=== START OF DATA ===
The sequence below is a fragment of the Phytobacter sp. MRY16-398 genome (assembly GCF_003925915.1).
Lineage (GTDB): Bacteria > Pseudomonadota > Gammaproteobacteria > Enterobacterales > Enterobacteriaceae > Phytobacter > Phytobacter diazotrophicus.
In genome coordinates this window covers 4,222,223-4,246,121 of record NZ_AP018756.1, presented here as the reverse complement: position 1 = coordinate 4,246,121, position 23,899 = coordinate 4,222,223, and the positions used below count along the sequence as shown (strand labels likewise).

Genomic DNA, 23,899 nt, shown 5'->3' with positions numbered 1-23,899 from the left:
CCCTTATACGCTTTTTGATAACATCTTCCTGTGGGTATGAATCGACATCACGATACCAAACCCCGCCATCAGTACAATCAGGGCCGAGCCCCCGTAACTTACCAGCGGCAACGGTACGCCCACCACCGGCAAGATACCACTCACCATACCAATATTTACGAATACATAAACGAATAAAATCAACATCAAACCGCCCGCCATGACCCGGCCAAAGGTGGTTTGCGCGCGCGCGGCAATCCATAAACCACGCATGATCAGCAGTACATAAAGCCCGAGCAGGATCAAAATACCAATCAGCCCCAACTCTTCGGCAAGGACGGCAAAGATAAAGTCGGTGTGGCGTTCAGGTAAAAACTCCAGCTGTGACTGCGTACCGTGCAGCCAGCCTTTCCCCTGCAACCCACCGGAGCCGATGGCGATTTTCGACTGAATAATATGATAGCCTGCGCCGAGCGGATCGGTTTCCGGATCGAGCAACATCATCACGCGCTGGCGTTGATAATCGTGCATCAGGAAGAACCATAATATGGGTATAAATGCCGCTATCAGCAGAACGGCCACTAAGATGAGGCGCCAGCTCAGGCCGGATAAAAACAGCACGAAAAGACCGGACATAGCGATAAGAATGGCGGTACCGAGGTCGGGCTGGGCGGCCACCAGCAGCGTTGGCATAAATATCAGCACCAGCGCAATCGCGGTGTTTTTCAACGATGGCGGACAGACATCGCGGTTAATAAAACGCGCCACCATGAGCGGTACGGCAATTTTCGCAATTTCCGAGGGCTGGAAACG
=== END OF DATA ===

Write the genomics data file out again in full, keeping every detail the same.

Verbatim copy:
The sequence below is a fragment of the Phytobacter sp. MRY16-398 genome (assembly GCF_003925915.1).
Lineage (GTDB): Bacteria > Pseudomonadota > Gammaproteobacteria > Enterobacterales > Enterobacteriaceae > Phytobacter > Phytobacter diazotrophicus.
In genome coordinates this window covers 4,222,223-4,246,121 of record NZ_AP018756.1, presented here as the reverse complement: position 1 = coordinate 4,246,121, position 23,899 = coordinate 4,222,223, and the positions used below count along the sequence as shown (strand labels likewise).

Genomic DNA, 23,899 nt, shown 5'->3' with positions numbered 1-23,899 from the left:
CCCTTATACGCTTTTTGATAACATCTTCCTGTGGGTATGAATCGACATCACGATACCAAACCCCGCCATCAGTACAATCAGGGCCGAGCCCCCGTAACTTACCAGCGGCAACGGTACGCCCACCACCGGCAAGATACCACTCACCATACCAATATTTACGAATACATAAACGAATAAAATCAACATCAAACCGCCCGCCATGACCCGGCCAAAGGTGGTTTGCGCGCGCGCGGCAATCCATAAACCACGCATGATCAGCAGTACATAAAGCCCGAGCAGGATCAAAATACCAATCAGCCCCAACTCTTCGGCAAGGACGGCAAAGATAAAGTCGGTGTGGCGTTCAGGTAAAAACTCCAGCTGTGACTGCGTACCGTGCAGCCAGCCTTTCCCCTGCAACCCACCGGAGCCGATGGCGATTTTCGACTGAATAATATGATAGCCTGCGCCGAGCGGATCGGTTTCCGGATCGAGCAACATCATCACGCGCTGGCGTTGATAATCGTGCATCAGGAAGAACCATAATATGGGTATAAATGCCGCTATCAGCAGAACGGCCACTAAGATGAGGCGCCAGCTCAGGCCGGATAAAAACAGCACGAAAAGACCGGACATAGCGATAAGAATGGCGGTACCGAGGTCGGGCTGGGCGGCCACCAGCAGCGTTGGCATAAATATCAGCACCAGCGCAATCGCGGTGTTTTTCAACGATGGCGGACAGACATCGCGGTTAATAAAACGCGCCACCATGAGCGGTACGGCAATTTTCGCAATTTCCGAGGGCTGGAAACG